Programs that offer motivators can influence workplace prevention activities in a number of ways. These programs include safety, performance, procurement, and other business related practices.

 

8A: How could prevention programs use motivators (positive and negative) to improve workplace OHS performance?

8B: Are there motivators other than financial that will attract a company’s participation in OHS programs? How could a non-financial incentive program attract participants and assist in motivating better performance?
9. Research supporting system improvement

 

Traditionally, research funding has gone largely to basic (discovery) research, but governments are now recognizing the importance of applied (translational) research aimed at developing new products, services, innovations and solutions. For example, research can help us understand what programs and policies do or do not generate the desired outcomes. 9A: What should be the strategic objectives of OHS research in Ontario?

9B: How can we best align research with the OHS needs of the workplace?

9C: What could be done to better implement research findings?
10. Effective financial & non-financial motivators

 

The system has historically relied on lagging indicators, which measure outcomes or incidents after the occurrence (e.g., fatalities, injuries and claims). While lagging indicators will remain an important assessment tool, leading indicators, which measure pro-active work done to prevent injuries and illnesses, can help us identify emerging trends and focus on tomorrow’s needs.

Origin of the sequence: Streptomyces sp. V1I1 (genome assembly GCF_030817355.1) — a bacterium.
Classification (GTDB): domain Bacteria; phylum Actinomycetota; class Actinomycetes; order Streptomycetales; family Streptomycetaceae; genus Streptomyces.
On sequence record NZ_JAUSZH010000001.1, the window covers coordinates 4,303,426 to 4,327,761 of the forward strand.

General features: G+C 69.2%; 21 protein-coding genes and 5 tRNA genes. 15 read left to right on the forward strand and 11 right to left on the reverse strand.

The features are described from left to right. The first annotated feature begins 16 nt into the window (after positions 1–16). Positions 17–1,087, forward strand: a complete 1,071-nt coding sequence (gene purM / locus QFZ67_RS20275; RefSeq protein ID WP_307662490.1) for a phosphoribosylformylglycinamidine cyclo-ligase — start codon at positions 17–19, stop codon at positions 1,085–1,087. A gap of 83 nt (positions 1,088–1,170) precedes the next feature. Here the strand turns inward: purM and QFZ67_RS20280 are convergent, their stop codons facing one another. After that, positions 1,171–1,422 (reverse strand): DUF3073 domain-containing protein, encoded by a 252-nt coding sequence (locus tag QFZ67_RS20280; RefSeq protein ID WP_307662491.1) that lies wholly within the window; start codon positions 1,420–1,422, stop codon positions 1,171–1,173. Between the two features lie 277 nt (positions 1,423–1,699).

10A: What are the right outcomes to measure that would result in a common vision of success for the OHS system?

10B: What leading indicators does your organization use, and what methods are used to measure them?


The ministry’s next steps include incorporating consultation feedback, research and evidence into a draft strategy, publishing the strategy, and consulting with stakeholders on implementation.

*According to the consultation documents, a person who may be “vulnerable” includes but is not limited to young workers, recent immigrants, aboriginal peoples, older workers, those new to their jobs or working for new businesses, temporary foreign and seasonal workers, workers holding multiple, part-time or low-paying jobs, and workers involved in temporary employment.

1In December 2010, the panel released a report containing 46 recommendations, all of which were accepted by the government. Read more about the panel and its report.